CTH Navarra

Spain

CTH Navarra

Spain

Time filter

Source Type

Fernandez J.M.,University of Navarra | Duran A.,University of Navarra | Navarro-Blasco I.,University of Navarra | Lanas J.,CTH Navarra | And 2 more authors.
Cement and Concrete Research | Year: 2013

The effect of individual and combined addition of both nanosilica (NS) and polycarboxylate-ether plasticizer (PCE) admixtures on aerial lime mortars was studied. The sole incorporation of NS increased the water demand, as proved by the mini-spread flow test. An interaction between NS and hydrated lime particles was observed in fresh mixtures by means of particle size distribution studies, zeta potential measurements and optical microscopy, giving rise to agglomerates. On the other hand, the addition of PCE to a lime mortar increased the flowability and accelerated the setting process. PCE was shown to act in lime media as a deflocculating agent, reducing the particle size of the agglomerates through a steric hindrance mechanism. Mechanical strengths were improved in the presence of either NS or PCE, the optimum being attained in the combined presence of both admixtures that involved relevant microstructural modifications, as proved by pore size distributions and SEM observations. © 2012 Elsevier Ltd. All rights reserved.


Izaguirre A.,University of Navarra | Lanas J.,CTH Navarra | Alvarez J.I.,University of Navarra
Carbohydrate Polymers | Year: 2010

Different dosages of a commercialized potato starch were added to aerial lime-based mortars in order to check its efficiency as a rheological modifier. Several fresh state properties of the mortars were studied: consistency, density, air content, water retention capacity, setting time and evolution when applied on support. The effect of the starch on ζ-potential of the lime particle surface as well as the particle size distribution and viscosity changes in lime pastes were also assessed in order to elucidate the action mechanism of the polymer. The behaviour of this starch polymer was found to be strongly dosage-dependent: it acted as a thickener when the incorporated dosage was up to 0.30% of lime weight; conversely, above that dosage, it behaved as a plasticizer. The thickening effect took place because polymer molecules were adsorbed onto lime particles acting as a flocculant, as confirmed by zeta-potential and particle size distribution results. For large amounts of polymer, steric hindrance and electrostatic repulsive forces appeared, leading to a dispersion mechanism which explained the plasticizing effect as well as the fresh mortar behaviour. © 2009 Elsevier Ltd. All rights reserved.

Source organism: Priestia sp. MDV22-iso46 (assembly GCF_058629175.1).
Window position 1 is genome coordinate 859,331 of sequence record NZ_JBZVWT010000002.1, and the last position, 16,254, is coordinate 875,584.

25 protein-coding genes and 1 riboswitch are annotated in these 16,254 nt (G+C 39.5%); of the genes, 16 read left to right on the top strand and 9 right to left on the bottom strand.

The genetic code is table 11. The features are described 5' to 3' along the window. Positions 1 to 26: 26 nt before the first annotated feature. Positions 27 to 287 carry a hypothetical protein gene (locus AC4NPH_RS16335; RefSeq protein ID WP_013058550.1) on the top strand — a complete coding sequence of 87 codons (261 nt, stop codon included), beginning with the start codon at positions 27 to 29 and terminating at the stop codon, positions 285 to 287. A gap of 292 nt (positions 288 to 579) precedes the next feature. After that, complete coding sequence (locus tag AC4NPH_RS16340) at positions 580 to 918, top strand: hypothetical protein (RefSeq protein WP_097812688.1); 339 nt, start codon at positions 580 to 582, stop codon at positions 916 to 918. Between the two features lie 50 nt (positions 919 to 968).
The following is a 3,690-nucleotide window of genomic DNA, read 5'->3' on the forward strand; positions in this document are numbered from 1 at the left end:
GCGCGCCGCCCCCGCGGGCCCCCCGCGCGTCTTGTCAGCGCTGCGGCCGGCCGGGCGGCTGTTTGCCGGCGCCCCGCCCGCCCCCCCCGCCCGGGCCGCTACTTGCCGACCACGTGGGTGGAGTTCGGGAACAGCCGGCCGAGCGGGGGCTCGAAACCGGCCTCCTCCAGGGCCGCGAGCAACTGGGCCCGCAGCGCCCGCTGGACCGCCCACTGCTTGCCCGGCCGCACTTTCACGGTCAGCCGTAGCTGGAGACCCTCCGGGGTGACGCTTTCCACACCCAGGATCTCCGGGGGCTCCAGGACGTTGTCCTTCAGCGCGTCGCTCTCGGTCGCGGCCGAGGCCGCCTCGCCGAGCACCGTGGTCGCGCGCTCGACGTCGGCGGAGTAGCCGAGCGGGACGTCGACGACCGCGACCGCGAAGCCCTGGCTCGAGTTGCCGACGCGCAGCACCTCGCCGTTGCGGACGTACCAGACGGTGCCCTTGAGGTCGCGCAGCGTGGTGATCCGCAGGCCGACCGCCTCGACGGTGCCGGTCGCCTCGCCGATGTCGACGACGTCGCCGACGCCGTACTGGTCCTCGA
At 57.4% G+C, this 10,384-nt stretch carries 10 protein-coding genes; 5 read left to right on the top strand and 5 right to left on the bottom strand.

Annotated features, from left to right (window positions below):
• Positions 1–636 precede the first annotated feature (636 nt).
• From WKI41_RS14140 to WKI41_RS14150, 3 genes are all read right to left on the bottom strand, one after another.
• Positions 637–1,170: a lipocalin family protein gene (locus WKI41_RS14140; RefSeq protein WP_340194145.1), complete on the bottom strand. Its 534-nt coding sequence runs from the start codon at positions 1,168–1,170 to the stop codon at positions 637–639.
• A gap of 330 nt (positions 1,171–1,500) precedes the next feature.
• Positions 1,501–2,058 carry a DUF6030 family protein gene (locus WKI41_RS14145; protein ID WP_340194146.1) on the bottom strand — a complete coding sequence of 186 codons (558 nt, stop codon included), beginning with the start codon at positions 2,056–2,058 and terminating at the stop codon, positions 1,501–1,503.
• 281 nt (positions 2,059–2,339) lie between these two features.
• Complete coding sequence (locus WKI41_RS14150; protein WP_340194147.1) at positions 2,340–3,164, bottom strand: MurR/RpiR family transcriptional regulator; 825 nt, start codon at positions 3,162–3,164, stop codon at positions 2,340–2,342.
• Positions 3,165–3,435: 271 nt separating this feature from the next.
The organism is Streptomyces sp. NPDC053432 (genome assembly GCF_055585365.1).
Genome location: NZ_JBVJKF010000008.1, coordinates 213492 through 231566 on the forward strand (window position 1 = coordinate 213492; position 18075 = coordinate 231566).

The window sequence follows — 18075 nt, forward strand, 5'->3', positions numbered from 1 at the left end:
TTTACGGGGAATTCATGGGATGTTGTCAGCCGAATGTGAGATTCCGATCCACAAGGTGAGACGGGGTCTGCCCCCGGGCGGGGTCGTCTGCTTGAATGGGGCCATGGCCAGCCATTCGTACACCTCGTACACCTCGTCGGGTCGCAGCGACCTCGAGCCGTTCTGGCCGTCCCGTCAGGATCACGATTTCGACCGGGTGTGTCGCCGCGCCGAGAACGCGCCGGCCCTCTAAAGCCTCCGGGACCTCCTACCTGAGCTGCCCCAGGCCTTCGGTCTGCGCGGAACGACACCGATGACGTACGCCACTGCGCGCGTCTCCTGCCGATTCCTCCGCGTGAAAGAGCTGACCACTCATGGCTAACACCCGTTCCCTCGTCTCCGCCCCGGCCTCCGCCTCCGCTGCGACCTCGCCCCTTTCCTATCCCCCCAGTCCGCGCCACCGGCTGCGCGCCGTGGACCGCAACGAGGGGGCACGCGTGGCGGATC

Izaguirre A.,University of Navarra | Lanas J.,CTH Navarra | Alvarez J.I.,University of Navarra
Construction and Building Materials | Year: 2011

A polypropylene fibre was added to lime-based mortars in order to check whether they were improved by this admixture. Different properties of lime-based mortars were evaluated: fresh state behaviour through water retention, air content and setting time; hardened state properties such as density, shrinkage, water absorption through capillarity, water vapour permeability, long-term flexural and compressive strengths, pore structure through mercury intrusion porosimetry, and durability assessed by means of freezing-thawing cycles. An improvement in some properties of aerial lime-based mortars - such as permeability, mechanical strengths, reduction in macroscopic cracks or durability in the face of freezing-thawing cycles - was achieved when fibre was added at a low dosage. When a larger amount of additive was used, only the reduction in cracks and the durability of the material were improved. © 2010 Elsevier Ltd. All rights reserved.


Izaguirre A.,University of Navarra | Lanas J.,CTH Navarra | Alvarez J.I.,University of Navarra
Cement and Concrete Composites | Year: 2011